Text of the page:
From Leeds to Verona: Rapper Blackson fuses Italian and UK grime in his high-energy album Outsider

Italian-born rapper Blackson has burst onto the Leeds music scene with his energetic flow and catchy anthems.

Saturday, 5th June 2021, 4:45 pm

His experimental music fuses grime, drill and trap with influences from his Ghanaian heritage and he's been flagged as one to watch by BBC's 1Xtra.

Blackson has been in the business for more than a decade, establishing a stellar reputation as one of Italy's top freestyle rappers before he made the move to the UK in 2015.

His latest album, Outsider, weaves together the soundscape of both Italy and the UK and he switches between Italian and English throughout the project.

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Leeds-based rapper Blackson, 34, switches between Italian and English in his latest album Outsider

It's a culmination of the eclectic styles which surrounded him growing up in Verona, mixed with the grime and drill sounds that are bubbling away in Leeds' underground music scene.

Blackson told the Yorkshire Evening Post: "There was a lot of music in my household growing up and I was around Jamaican, African and Western influences - from country to afrobeats and trap.

“My inspirations come from a lot of different places, from hip-hop like Busta Rhymes, old school grime like Wiley and Afro-rap like Sarkodie.”

Blackson moved to London with his father six years ago but struggled with the lifestyle of the capital.

Blackson describes Outsider as an "urban journey", documenting his discovery of different sounds

After a frightening incident, where Blackson was attacked in a case of mistaken identity, he moved to Leeds where he was welcomed with open arms by the city's music scene.

"It really changed my mind about London," the 34-year-old said.

“They mistook me for someone involved in gang activity and I’ve never been a part of that life.

"I felt I was safer up north and it was the wake-up call I needed to concentrate on my music."

Blackson's career has taken off since moving to Leeds; his single Never Back Down was aired on BBC 1Xtra's Bradford takeover last year, followed by the melodic DNA which has been streamed more than 100,000 times on Spotify.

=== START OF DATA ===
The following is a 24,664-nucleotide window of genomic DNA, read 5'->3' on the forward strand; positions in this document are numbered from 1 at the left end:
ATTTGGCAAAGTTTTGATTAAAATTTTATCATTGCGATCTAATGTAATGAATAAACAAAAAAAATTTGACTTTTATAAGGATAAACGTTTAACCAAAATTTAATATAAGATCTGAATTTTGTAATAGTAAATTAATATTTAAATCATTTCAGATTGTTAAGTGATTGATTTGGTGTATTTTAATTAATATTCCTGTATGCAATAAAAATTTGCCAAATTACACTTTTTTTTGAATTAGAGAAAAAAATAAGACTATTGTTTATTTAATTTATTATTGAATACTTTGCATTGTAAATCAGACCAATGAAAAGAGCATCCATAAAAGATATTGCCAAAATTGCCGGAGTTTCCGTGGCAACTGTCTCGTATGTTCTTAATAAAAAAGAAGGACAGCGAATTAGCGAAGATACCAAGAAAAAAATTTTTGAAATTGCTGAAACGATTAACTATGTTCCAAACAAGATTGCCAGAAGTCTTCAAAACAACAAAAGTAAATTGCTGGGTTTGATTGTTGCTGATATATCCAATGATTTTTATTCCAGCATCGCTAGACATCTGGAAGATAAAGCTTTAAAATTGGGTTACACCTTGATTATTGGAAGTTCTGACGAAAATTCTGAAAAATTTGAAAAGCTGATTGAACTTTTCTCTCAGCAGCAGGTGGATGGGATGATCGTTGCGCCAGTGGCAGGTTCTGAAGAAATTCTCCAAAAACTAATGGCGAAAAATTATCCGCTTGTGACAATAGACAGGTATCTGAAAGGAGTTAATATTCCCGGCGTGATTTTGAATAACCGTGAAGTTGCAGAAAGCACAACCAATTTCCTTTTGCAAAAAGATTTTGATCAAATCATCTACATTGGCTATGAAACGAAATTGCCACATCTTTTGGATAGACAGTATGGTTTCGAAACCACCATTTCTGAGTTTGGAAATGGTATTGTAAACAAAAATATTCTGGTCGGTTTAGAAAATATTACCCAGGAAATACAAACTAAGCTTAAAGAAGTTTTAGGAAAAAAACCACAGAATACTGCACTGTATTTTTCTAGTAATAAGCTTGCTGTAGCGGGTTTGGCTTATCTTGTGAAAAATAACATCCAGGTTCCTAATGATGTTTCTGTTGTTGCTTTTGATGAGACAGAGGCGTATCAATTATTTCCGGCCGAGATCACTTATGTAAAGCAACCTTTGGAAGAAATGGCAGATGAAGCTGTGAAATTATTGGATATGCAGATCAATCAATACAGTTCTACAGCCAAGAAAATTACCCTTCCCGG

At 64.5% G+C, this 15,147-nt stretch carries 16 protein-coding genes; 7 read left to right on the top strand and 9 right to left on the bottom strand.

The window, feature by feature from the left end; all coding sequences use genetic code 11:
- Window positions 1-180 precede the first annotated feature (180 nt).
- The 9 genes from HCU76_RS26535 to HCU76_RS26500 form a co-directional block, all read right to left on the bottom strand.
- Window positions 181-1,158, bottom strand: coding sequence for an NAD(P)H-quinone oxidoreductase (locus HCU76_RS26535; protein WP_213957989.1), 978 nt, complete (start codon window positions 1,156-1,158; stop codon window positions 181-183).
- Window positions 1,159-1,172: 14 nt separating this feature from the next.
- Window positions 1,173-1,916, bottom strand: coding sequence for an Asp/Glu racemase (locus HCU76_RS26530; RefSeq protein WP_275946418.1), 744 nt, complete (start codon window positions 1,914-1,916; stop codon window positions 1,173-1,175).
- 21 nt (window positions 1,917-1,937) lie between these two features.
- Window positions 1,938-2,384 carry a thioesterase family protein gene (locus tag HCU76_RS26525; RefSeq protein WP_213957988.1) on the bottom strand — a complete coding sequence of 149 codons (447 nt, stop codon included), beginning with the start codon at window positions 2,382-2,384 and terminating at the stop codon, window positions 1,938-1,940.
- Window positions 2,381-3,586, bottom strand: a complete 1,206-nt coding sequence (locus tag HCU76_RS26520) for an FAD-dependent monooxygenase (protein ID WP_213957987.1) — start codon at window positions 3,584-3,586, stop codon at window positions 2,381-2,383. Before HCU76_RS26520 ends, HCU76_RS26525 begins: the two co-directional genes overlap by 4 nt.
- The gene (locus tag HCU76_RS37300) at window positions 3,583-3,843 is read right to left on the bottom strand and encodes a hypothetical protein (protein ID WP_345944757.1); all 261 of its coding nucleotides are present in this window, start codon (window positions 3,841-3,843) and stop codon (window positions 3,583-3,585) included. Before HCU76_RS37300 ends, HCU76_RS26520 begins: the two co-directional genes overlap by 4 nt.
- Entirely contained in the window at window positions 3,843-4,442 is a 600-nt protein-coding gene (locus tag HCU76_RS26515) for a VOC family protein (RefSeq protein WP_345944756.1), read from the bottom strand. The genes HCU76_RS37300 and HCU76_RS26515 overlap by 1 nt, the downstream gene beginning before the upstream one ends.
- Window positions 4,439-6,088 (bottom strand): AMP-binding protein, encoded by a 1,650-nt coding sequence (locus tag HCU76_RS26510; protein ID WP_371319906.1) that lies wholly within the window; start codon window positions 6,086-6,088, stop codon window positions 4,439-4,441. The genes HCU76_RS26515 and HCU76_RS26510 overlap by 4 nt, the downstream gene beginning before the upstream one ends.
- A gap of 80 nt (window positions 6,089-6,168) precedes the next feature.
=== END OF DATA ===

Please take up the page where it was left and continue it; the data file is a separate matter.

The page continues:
His latest project, the 13-track album Outsider, is aptly named to represent his experiences growing up in Italy.

The album's title track explores Blackson's sense of not belonging to Italy, or his homeland of Ghana, and his journey trying to establish himself in the Italian music scene.

"In Italy, the scene is dominated by white artists," Blackson added.

"I was one of the only Black Afro-Italian rappers who was taking music seriously and it was a challenge. I was an outsider.

"In the UK, I felt welcomed and part of the scene.

"There's a lot going on in the North's underground music scene, I've got lots of connections with artists from Leeds, Manchester and Bradford - all trying to make a living.

"I knew I was in the right place when I came here."

Blackson describes Outsider as an "urban journey", documenting how he discovered different sounds, from the hip-hop and rap that he grew up with to drill and grime he hears blaring out of cars in Leeds.

He added: "I came from the boombox era of hip-hop and rap, but I tried to experiment more into the trap sound, the drill sound and the grime sound - to show my journey here in the UK.

“It gives the listeners a feel of how I create my music."

Blackson switches his lyrics between Italian and English and his latest single, Leeds to Verona, pays homage to his roots.

"Rap is a form of expression, you have to stay true to yourself and do it in your own way," he said.

“I could switch straight to English, but I’ll never forget my origins and my roots. It’s something I have to stick with.

“There’s also a huge community of Italians living in the UK and they need to be represented by someone."

Blackson has juggled his burgeoning music career with studying Entertainment Management at Leeds Beckett University but paused his degree this year after he became a father to his nine-month old son.

He's in Leeds to stay and has high hopes for the city's underground music scene; he praised the success of Leeds rapper Graft who won BBC's Rap Game UK last year.

"Leeds is about to be on the map, there’s a lot of potential," Blackson added.

“There’s a vibrant underground scene of musicians here, I love it. You can spot artists everywhere.

"Graft winning [Rap Game UK], I feel like that's a chance for Leeds to get recognition.

"There’s a lot of London rappers that come to perform in Leeds, they know there’s a community of people here who love their music.

"It’s about getting that artist who can represent Leeds, so that other artists can come up little by little.

Blackson got to tour across the country pre-pandemic, joining grime legends President T, Sox and Flirta D on stage, and hosted his own shows at local pubs and clubs in Leeds.

His next step is the festival circuit; he hopes to bring his energetic sound to thousands of new fans when coronavirus restrictions are lifted.

Blackson said: “My dream is to perform in festivals, that will give me the feedback that I need - the self confidence in what I’m doing, seeing people enjoying my music.

“My music has a lot of energy, so festivals would be the best way to let that energy out.

“There’s more shows, music production and loads of new stuff on the way. So stay tuned.”

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